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Antiperspirants and Axillary Granulomata

I’ve heard from several customers who tell me of their “allergy” to commercial antiperspirants. They describe swelling bumps under the arms after application. When I come across an interesting study or some information about this, I’d like to post it or post a link. I found this report regarding aluminium zirconium applied with a spray, which isn’t the common application method anymore. However, those who gets bumps from antiperspirants may find it interesting.


Department of Rheumatology, Manchester Medical School,
Manchester M13 9PT
SIMON WILLIAMS, medical student
A J FREEMONT, MB, lecturer in osteoarticular pathology
Correspondence to: Mr S Williams.

Preparations containing aluminium or zirconium, such as vaccines, cosmetics, and antiperspirants, produce occasional inflammation and granulomas. Both the patients described here developed chronic axillary granulomas after using an underarm deodorant spray containing aluminium.

Case reports

Case 1-

A 20 year old woman, previously healthy except for well controlled epilepsy, complained of recurrent painful swellings in both axillae. These had been treated with occasional courses of antibiotics, but the response had been unsatisfactory. On examination she had a tender lump about 2 cm in diameter in the left axilla. The diseased skin was widely excised along with extensive underlying granulation tissue. When questioned at follow up the patient confirmed that she was in the habit of shaving her armpits and admitted using the antiperspirant preparation Arid Extra Dry underarm powder spray.


A healthy 31 year old woman presented with a painful subcutaneous nodule in the right axilla, surmounted by a small pigmented naevus. Thelump was excised. The patient admitted using the same antiperspirant as the first patient, spraying it from close range after shaving her armpits. In both cases light microscopic examination of the lesions showed a granulomatous response within the dermis and subcutaneous tissues. Examination with polarised light showed that giant cells contained doubly refractile crystals. Some of these cells, and others which did not contain crystals, stained positively for aluminium with solachrome azurine at pH 5. When examined by wavelength dispersive electron probe analysis the crystals were shown by their mineral content to be talc. The presence of aluminium in histiocytes and giant cells was confirmed.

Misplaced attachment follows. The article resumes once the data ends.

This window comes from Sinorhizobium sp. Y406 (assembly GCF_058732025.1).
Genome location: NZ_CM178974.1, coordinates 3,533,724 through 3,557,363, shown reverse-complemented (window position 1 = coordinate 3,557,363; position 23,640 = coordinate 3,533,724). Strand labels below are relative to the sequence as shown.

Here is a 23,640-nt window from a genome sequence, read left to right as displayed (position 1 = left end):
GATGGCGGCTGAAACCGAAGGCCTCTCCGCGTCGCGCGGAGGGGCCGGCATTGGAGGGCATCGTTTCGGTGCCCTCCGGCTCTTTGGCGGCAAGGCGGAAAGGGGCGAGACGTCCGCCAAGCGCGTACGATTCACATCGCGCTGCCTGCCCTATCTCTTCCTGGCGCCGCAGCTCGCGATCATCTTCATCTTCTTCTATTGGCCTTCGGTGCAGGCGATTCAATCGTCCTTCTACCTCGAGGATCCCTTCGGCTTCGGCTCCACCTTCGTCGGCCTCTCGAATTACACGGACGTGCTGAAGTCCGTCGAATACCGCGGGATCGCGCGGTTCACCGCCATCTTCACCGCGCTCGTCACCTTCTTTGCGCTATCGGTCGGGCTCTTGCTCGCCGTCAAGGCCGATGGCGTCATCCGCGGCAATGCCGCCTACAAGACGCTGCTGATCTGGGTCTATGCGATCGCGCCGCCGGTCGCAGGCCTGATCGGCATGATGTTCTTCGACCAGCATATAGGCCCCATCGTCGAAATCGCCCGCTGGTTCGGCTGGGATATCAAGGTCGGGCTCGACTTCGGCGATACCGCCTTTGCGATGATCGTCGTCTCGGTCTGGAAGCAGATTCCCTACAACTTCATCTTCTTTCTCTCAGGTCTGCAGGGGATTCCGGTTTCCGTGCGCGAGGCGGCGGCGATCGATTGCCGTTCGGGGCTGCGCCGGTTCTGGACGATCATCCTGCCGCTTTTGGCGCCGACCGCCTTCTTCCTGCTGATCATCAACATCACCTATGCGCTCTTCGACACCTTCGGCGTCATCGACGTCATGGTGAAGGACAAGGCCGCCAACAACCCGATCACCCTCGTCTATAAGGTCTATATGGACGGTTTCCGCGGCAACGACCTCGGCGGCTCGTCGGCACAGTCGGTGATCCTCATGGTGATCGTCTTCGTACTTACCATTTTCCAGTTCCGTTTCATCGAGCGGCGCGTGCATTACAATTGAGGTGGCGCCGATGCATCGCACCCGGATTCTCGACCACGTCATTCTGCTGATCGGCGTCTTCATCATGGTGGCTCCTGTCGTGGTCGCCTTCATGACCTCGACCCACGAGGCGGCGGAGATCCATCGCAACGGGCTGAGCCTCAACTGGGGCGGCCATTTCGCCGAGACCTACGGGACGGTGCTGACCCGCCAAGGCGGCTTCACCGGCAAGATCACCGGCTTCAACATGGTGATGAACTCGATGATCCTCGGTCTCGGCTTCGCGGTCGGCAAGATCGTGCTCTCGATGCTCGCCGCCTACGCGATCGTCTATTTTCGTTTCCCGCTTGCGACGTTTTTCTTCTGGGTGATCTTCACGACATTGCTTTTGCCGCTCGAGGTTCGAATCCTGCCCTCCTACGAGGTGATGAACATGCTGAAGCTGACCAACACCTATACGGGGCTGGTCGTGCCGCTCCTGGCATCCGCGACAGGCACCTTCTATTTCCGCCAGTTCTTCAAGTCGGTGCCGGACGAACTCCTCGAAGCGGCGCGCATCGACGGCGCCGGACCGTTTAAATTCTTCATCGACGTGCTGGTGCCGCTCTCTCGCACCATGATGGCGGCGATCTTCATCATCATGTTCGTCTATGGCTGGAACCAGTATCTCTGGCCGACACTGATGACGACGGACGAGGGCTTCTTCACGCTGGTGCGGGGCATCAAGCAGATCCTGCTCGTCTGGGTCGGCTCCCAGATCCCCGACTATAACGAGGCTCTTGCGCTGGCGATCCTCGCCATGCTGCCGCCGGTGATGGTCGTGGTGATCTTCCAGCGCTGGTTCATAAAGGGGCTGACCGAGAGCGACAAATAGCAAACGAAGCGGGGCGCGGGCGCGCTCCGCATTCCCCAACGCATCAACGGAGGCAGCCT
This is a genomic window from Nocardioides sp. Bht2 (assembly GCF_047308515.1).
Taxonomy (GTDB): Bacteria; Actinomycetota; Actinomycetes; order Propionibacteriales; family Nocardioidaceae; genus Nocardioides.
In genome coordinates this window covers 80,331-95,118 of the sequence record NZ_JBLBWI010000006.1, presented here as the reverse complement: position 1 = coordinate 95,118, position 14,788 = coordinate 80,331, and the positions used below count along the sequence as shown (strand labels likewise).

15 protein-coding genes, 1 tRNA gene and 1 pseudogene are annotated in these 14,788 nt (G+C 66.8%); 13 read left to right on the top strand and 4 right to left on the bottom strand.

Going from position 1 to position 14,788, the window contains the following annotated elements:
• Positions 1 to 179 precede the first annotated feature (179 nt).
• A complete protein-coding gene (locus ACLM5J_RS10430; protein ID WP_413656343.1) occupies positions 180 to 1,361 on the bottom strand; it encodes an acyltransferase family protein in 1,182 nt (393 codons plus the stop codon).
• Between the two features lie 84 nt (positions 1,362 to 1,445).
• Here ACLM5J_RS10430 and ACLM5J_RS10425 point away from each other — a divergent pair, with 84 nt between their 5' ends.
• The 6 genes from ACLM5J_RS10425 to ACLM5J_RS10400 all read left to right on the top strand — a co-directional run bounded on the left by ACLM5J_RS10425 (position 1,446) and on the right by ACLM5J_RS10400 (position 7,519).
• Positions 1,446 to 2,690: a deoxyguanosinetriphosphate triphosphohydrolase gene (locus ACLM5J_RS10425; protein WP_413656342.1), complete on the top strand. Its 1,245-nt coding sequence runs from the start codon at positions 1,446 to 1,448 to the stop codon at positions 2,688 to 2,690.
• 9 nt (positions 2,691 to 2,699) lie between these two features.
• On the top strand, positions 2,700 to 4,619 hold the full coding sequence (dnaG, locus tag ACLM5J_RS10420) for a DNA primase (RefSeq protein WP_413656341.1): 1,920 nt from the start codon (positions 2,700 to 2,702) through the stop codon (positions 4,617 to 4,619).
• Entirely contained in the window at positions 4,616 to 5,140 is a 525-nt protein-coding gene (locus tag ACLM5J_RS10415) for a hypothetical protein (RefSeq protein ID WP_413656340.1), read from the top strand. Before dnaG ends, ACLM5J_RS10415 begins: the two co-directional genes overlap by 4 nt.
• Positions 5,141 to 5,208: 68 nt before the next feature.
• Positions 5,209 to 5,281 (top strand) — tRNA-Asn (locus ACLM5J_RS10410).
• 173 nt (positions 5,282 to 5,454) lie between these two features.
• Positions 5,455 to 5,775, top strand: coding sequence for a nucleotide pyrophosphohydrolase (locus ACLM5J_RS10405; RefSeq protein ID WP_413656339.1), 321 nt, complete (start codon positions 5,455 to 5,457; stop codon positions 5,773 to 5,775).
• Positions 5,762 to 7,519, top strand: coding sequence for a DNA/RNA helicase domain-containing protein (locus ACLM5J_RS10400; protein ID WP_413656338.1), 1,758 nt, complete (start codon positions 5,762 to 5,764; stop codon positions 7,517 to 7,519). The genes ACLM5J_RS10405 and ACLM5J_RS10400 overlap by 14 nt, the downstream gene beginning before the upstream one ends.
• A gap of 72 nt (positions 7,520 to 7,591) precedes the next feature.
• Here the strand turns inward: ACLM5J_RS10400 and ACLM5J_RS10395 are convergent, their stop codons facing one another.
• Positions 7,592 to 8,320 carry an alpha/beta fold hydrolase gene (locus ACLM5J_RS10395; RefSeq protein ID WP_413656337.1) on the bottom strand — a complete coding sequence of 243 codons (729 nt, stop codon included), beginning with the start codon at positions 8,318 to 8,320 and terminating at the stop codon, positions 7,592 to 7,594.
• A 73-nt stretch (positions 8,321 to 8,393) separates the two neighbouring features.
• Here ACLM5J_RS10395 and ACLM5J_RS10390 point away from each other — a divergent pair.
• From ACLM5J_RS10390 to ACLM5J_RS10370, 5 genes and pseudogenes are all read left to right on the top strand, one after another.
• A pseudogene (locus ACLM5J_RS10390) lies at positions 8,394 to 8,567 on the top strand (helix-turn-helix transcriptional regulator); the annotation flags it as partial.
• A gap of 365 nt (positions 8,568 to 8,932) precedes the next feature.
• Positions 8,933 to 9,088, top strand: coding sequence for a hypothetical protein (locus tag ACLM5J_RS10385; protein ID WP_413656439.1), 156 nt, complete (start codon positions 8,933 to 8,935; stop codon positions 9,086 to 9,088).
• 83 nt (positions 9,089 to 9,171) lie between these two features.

Granuloma formation in these two cases occurred in response to a mixture of talc and aluminium salts. Subcutaneous granuloma formation has been reported after injection of triple vaccine,2 and x ray crystallography has shown that the agent responsible was the aluminium hydroxide adjuvant. Although recent work has refuted the traditional indictment of depilation and deodorants as a cause of hidradenitis suppurativa,3 certain spray preparations may provide ajet injection of aluminium salts, a known cause of granulomas.4 The manufacturers of Arid Extra Dry describe its active constituent as talcum powder coated with aluminium trichloride. The latter hydrolyses to aluminium hydroxide in physiological conditions. Savage has suggested that the presence of elemental aluminium within such lesions could be detected by electron probe analysis,2 and this was possible in both of our cases.

Granulomas of the axillae have been reported in a German patientwho used deodorants containing zirconium but did not shave.” Shaving the axillae is endemic among British women, as is the use of underarm deodorants. Entry of particles from the deodorant is probably facilitated by the mild abrasion of shaving, and the manufacturers of Arid Extra Dry state on the canister that the product should not be applied to broken, irritated, or sensitive skin, and should be discontinued if the skin becomes irritated or a rash develops.

Our cases illustrate the possible consequences of using this type of pressurised powder antiperspirant, particularly if the manufacturer’s instructions are not rigidly followed.

I thank Mr J Magell and Dr C K Heffernan of Blackburn Royal Infirmary for their help.

Erdohazi M, Newman RL. Aluminium hydroxide granuloma. Br Med 7 1971 ;iii:621-3.

2 Savage J. Aluminium hydroxide granuloma. Proc Roy Soc Med 1973;66: 984-5.

3 Morgan WP, Leicester G. The role of depilation and deodorants in hidradenitis suppurativa. Arch Dermatol 1982;118:101-2.

4 Lenz TR. Foreign-body granuloma caused by jet injection of tetanus toxoid. Rocky Mountain Medical Journal 1966;63 :48.

5 Kleinhans D, Knoth W. Granulomas of axillae (zirconium ?). Dermatologica